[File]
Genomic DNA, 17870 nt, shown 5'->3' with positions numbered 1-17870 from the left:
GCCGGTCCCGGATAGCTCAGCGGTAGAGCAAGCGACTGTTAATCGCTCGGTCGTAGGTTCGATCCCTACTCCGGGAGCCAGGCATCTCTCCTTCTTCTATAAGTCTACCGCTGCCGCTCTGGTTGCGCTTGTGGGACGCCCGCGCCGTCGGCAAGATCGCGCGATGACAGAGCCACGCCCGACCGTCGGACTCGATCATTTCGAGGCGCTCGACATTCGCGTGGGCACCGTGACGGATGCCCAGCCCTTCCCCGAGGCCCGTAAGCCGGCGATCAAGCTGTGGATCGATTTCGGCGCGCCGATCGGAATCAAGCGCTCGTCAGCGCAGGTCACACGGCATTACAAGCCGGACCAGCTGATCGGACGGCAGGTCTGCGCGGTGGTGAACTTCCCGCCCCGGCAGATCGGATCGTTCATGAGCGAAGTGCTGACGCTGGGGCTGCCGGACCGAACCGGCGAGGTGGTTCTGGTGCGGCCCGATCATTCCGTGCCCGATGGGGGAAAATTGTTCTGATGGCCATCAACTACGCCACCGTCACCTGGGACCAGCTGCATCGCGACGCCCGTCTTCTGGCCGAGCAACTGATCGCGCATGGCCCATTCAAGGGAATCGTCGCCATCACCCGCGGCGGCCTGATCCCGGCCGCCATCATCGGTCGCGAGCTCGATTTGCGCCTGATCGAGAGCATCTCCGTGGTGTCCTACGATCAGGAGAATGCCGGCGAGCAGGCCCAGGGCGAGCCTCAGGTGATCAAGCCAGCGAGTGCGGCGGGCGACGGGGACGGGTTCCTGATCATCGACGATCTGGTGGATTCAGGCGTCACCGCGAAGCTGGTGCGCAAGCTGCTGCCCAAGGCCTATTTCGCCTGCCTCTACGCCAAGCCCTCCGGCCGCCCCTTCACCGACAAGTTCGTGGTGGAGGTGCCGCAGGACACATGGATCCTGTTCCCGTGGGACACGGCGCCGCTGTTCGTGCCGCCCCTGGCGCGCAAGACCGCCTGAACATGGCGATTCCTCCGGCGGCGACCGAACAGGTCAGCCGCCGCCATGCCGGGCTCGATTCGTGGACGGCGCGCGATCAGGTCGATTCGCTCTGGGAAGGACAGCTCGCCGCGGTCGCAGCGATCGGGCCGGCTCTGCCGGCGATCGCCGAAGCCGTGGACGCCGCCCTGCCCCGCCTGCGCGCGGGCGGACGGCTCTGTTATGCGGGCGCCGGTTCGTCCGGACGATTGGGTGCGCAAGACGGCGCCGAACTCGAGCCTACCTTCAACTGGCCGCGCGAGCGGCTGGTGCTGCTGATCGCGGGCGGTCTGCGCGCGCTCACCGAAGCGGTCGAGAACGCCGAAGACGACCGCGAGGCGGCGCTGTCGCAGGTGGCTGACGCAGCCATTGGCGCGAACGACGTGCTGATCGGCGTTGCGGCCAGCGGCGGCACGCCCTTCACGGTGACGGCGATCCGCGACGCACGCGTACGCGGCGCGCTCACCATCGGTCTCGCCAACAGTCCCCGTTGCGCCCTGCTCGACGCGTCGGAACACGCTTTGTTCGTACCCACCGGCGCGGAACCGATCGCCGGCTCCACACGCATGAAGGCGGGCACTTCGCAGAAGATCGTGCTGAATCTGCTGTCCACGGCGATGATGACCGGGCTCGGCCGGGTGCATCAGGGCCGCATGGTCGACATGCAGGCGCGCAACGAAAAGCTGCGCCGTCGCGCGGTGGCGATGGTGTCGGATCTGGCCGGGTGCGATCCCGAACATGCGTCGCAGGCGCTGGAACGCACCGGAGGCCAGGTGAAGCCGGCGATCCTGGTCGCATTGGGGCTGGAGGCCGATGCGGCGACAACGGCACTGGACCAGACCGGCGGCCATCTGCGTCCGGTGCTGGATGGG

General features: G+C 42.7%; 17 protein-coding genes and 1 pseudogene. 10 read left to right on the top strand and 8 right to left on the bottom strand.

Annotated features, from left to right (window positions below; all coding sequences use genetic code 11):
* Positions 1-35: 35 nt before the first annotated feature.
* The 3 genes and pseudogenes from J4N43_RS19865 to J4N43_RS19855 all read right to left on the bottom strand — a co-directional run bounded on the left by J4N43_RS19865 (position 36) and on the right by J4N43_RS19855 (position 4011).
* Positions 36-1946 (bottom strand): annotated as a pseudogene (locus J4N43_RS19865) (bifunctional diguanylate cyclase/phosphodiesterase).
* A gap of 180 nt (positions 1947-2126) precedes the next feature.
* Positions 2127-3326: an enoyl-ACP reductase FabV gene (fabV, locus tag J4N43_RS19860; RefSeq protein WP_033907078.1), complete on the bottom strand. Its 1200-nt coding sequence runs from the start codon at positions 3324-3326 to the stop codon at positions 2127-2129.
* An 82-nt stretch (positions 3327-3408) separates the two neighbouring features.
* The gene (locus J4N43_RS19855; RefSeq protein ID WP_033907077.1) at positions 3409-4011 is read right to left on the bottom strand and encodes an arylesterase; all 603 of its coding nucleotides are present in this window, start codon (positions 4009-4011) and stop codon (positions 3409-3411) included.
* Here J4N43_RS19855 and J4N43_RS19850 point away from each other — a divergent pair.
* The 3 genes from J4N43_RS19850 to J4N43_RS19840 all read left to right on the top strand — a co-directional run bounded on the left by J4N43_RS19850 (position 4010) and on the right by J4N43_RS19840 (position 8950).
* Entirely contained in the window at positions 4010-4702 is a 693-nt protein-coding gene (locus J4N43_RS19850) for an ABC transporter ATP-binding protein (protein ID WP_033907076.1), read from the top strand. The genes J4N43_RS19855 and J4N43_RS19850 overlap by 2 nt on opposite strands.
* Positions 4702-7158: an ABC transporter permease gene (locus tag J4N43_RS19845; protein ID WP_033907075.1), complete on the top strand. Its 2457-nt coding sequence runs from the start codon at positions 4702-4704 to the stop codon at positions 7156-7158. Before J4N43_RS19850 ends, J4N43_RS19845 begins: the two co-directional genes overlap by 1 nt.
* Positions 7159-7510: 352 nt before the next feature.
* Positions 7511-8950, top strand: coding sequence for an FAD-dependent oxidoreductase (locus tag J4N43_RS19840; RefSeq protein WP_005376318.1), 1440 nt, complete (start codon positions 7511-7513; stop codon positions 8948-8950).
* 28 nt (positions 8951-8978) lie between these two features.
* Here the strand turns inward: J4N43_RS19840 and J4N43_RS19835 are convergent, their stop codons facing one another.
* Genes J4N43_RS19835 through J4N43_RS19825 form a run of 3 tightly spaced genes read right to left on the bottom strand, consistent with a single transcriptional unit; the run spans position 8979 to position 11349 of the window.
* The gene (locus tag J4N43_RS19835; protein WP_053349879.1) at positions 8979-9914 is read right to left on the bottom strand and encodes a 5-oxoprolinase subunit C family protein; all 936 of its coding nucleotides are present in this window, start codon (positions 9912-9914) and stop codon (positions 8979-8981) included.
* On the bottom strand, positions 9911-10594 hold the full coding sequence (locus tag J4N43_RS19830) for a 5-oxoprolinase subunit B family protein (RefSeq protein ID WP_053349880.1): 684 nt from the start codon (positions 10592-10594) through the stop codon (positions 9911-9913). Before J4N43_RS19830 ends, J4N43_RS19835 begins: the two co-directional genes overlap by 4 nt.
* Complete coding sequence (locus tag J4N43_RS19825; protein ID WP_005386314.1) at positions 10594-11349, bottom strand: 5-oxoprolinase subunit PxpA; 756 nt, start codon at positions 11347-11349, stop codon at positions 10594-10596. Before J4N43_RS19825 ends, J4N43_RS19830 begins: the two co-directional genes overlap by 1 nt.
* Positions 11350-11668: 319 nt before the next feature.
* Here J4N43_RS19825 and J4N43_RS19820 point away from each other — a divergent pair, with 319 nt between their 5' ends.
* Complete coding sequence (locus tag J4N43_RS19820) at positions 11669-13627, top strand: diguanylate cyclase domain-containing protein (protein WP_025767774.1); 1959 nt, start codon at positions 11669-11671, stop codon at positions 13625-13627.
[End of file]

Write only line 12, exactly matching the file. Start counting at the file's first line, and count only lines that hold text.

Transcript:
* Here J4N43_RS19855 and J4N43_RS19850 point away from each other — a divergent pair.